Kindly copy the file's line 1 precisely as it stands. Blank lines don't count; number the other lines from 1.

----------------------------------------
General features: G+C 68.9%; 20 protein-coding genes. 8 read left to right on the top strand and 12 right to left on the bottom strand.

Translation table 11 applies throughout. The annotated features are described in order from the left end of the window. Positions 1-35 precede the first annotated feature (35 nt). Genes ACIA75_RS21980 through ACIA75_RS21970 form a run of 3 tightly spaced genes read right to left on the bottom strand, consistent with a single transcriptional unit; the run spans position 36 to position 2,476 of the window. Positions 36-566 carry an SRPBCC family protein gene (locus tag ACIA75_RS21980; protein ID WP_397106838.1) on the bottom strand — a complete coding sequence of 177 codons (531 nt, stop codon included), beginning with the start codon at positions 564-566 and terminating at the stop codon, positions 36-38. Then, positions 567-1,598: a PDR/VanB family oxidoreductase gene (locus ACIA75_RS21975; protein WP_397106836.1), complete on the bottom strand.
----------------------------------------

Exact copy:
General features: G+C 68.9%; 20 protein-coding genes. 8 read left to right on the top strand and 12 right to left on the bottom strand.